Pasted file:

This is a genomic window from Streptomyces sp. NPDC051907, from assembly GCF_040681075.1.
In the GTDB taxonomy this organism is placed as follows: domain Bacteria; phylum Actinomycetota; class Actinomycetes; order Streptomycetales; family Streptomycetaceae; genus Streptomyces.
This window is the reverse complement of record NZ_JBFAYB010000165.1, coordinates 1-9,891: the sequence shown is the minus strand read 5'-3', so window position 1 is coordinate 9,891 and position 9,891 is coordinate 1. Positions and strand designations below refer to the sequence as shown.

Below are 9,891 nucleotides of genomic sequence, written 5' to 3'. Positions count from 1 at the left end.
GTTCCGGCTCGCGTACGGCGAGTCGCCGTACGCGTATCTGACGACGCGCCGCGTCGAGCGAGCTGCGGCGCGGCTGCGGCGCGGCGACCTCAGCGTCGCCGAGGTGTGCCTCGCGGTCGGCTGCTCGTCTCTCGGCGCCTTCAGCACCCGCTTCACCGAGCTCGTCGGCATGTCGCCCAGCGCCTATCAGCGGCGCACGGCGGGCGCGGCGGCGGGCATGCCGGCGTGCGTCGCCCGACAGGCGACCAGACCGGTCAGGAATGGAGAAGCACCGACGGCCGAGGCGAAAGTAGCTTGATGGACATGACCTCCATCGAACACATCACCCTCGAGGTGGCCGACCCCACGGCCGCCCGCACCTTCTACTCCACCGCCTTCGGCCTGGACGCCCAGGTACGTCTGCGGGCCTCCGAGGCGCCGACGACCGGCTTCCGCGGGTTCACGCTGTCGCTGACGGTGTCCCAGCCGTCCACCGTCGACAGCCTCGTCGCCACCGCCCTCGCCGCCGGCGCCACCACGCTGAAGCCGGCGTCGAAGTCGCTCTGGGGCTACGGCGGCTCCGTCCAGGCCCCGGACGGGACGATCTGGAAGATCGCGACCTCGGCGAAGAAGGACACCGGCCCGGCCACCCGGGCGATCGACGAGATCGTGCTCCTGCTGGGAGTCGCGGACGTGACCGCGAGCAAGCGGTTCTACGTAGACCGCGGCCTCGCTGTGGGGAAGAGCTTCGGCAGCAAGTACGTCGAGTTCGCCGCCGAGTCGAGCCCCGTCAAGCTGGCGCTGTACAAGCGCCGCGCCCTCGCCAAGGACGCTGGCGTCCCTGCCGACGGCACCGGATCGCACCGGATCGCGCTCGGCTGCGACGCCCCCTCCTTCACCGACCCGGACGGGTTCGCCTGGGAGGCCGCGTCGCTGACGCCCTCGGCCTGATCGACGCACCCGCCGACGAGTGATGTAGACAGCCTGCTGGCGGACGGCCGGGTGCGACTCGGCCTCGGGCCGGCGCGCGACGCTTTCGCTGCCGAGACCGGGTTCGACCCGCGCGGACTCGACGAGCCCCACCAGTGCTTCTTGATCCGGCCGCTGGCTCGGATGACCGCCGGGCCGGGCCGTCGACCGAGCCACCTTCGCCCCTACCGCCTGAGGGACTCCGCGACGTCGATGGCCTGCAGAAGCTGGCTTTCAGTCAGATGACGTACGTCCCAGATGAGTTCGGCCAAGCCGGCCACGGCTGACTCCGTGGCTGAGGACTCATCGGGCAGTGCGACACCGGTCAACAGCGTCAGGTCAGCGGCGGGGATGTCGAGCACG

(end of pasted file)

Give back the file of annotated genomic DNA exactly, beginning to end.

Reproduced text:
This is a genomic window from Streptomyces sp. NPDC051907, from assembly GCF_040681075.1.
In the GTDB taxonomy this organism is placed as follows: domain Bacteria; phylum Actinomycetota; class Actinomycetes; order Streptomycetales; family Streptomycetaceae; genus Streptomyces.
This window is the reverse complement of record NZ_JBFAYB010000165.1, coordinates 1-9,891: the sequence shown is the minus strand read 5'-3', so window position 1 is coordinate 9,891 and position 9,891 is coordinate 1. Positions and strand designations below refer to the sequence as shown.

Below are 9,891 nucleotides of genomic sequence, written 5' to 3'. Positions count from 1 at the left end.
GTTCCGGCTCGCGTACGGCGAGTCGCCGTACGCGTATCTGACGACGCGCCGCGTCGAGCGAGCTGCGGCGCGGCTGCGGCGCGGCGACCTCAGCGTCGCCGAGGTGTGCCTCGCGGTCGGCTGCTCGTCTCTCGGCGCCTTCAGCACCCGCTTCACCGAGCTCGTCGGCATGTCGCCCAGCGCCTATCAGCGGCGCACGGCGGGCGCGGCGGCGGGCATGCCGGCGTGCGTCGCCCGACAGGCGACCAGACCGGTCAGGAATGGAGAAGCACCGACGGCCGAGGCGAAAGTAGCTTGATGGACATGACCTCCATCGAACACATCACCCTCGAGGTGGCCGACCCCACGGCCGCCCGCACCTTCTACTCCACCGCCTTCGGCCTGGACGCCCAGGTACGTCTGCGGGCCTCCGAGGCGCCGACGACCGGCTTCCGCGGGTTCACGCTGTCGCTGACGGTGTCCCAGCCGTCCACCGTCGACAGCCTCGTCGCCACCGCCCTCGCCGCCGGCGCCACCACGCTGAAGCCGGCGTCGAAGTCGCTCTGGGGCTACGGCGGCTCCGTCCAGGCCCCGGACGGGACGATCTGGAAGATCGCGACCTCGGCGAAGAAGGACACCGGCCCGGCCACCCGGGCGATCGACGAGATCGTGCTCCTGCTGGGAGTCGCGGACGTGACCGCGAGCAAGCGGTTCTACGTAGACCGCGGCCTCGCTGTGGGGAAGAGCTTCGGCAGCAAGTACGTCGAGTTCGCCGCCGAGTCGAGCCCCGTCAAGCTGGCGCTGTACAAGCGCCGCGCCCTCGCCAAGGACGCTGGCGTCCCTGCCGACGGCACCGGATCGCACCGGATCGCGCTCGGCTGCGACGCCCCCTCCTTCACCGACCCGGACGGGTTCGCCTGGGAGGCCGCGTCGCTGACGCCCTCGGCCTGATCGACGCACCCGCCGACGAGTGATGTAGACAGCCTGCTGGCGGACGGCCGGGTGCGACTCGGCCTCGGGCCGGCGCGCGACGCTTTCGCTGCCGAGACCGGGTTCGACCCGCGCGGACTCGACGAGCCCCACCAGTGCTTCTTGATCCGGCCGCTGGCTCGGATGACCGCCGGGCCGGGCCGTCGACCGAGCCACCTTCGCCCCTACCGCCTGAGGGACTCCGCGACGTCGATGGCCTGCAGAAGCTGGCTTTCAGTCAGATGACGTACGTCCCAGATGAGTTCGGCCAAGCCGGCCACGGCTGACTCCGTGGCTGAGGACTCATCGGGCAGTGCGACACCGGTCAACAGCGTCAGGTCAGCGGCGGGGATGTCGAGCACG